Stanley Weston became a toy industry legend for his early contributions to the G.I. Joe brand and a storied career in toy licensing.
Born Stanley Alan Weinstein on April 1, 1933 in New York City.
Died May 1, 2017 in Los Angeles, California.
Weston graduated from New York University in 1954 with a Bachelor of Arts in journalism and advertising.
He spent the following two years stationed in Hawaii while serving in the Army.
Weston returned to New York City and found a junior position with McCann-Erickson Advertising. He worked to build his own mail-order business, Quality House, on the side.
In 1960, he began working with an agency responsible for licensing television shows, movies, athletes, and celebrities such as Twiggy.
Weston struck out on his own later that year to establish Weston Merchandising Corporation. His early clients included MGM Studios and Universal Studios, for whom he licensed characters such as Dracula, The Mummy, Frankenstein’s monster, and The Wolf Man.
A Big Deal
Weston became interested in the toy industry through his friendship with Elliot Handler, founder of Mattel.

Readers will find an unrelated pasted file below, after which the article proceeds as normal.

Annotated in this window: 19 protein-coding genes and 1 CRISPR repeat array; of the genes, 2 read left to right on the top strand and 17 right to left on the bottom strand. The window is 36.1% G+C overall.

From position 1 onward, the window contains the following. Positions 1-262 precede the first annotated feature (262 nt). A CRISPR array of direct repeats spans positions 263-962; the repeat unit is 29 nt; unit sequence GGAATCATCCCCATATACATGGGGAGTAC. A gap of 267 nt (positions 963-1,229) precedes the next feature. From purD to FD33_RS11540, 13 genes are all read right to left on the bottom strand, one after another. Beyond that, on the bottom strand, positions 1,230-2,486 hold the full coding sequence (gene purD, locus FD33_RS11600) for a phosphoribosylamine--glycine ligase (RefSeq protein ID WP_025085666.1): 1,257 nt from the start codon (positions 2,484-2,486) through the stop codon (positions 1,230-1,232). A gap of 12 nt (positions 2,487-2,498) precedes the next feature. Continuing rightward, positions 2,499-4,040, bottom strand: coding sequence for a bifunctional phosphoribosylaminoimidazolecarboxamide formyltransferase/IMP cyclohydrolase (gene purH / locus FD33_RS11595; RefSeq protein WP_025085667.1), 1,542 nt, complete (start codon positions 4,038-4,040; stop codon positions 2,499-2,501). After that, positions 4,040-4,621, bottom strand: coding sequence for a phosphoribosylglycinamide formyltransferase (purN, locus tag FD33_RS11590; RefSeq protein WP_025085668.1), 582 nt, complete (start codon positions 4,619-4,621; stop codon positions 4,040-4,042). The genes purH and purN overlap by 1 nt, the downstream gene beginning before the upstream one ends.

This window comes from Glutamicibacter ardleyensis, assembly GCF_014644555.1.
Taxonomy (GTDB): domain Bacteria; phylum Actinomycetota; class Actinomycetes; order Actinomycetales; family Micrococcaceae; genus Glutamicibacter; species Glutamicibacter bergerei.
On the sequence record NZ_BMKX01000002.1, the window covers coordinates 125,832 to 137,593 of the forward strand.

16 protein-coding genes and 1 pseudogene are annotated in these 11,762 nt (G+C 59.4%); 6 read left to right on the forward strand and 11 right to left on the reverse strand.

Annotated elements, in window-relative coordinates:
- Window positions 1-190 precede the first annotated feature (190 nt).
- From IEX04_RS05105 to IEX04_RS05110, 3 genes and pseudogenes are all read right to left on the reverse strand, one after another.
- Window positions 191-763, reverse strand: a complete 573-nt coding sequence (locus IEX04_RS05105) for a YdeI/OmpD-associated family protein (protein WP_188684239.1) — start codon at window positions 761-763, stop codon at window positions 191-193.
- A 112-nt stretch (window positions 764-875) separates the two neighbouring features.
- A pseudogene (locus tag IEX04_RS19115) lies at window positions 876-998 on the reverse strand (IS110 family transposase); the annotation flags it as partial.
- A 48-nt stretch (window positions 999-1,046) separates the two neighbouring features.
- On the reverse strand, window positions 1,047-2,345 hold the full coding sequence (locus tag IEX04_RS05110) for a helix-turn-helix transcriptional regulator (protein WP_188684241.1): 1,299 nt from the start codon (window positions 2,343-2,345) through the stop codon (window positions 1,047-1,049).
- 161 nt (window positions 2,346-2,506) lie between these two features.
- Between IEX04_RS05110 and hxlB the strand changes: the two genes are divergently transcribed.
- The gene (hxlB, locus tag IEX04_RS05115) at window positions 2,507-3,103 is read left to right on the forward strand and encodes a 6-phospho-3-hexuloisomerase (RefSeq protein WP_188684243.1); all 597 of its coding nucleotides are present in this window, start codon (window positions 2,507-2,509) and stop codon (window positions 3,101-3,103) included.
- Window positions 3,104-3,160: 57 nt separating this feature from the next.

Inspired by his time in the Army and his readings about military service, Weston came up with the idea of an “outfitted action figure” and pitched the idea to Donald Levine, a product development executive at Hassenfeld Bros. (now known as Hasbro).
Weston and Hassenfeld Bros. agreed on a payment of $100,000 USD for Weston’s ideas, which developed into the G.I. Joe brand, released in 1964.
The years that followed saw Weston file a lawsuit against the toy company, claiming he wasn’t duly credited for the invention of G.I. Joe. The suit also claimed the rights to G.I. Joe were to be returned to Weston or his estate in 2020. No contract stating those terms was located by either party.
In Popular Culture
Weston’s licensing work went on to include projects involving Nintendo, Farrah Fawcett, Star Wars, the World Wrestling Federation, Nintendo, Alf, the Major League Baseball Players Association, and Welcome Back, Kotter.
He was also involved in the creation of the ThunderCats animated series in the 1980s.
Weston was inducted into the Licensing Industry Hall of Fame in its inaugural year (1989).
Since its creation, the G.I. Joe brand has evolved comics, live-action movies, animated series, and other forms of children’s entertainment.
A Hasbro prototype for the USD.
G.I. Joe continues to earn fans and inspire collections of vintage and contemporary toys and accessories.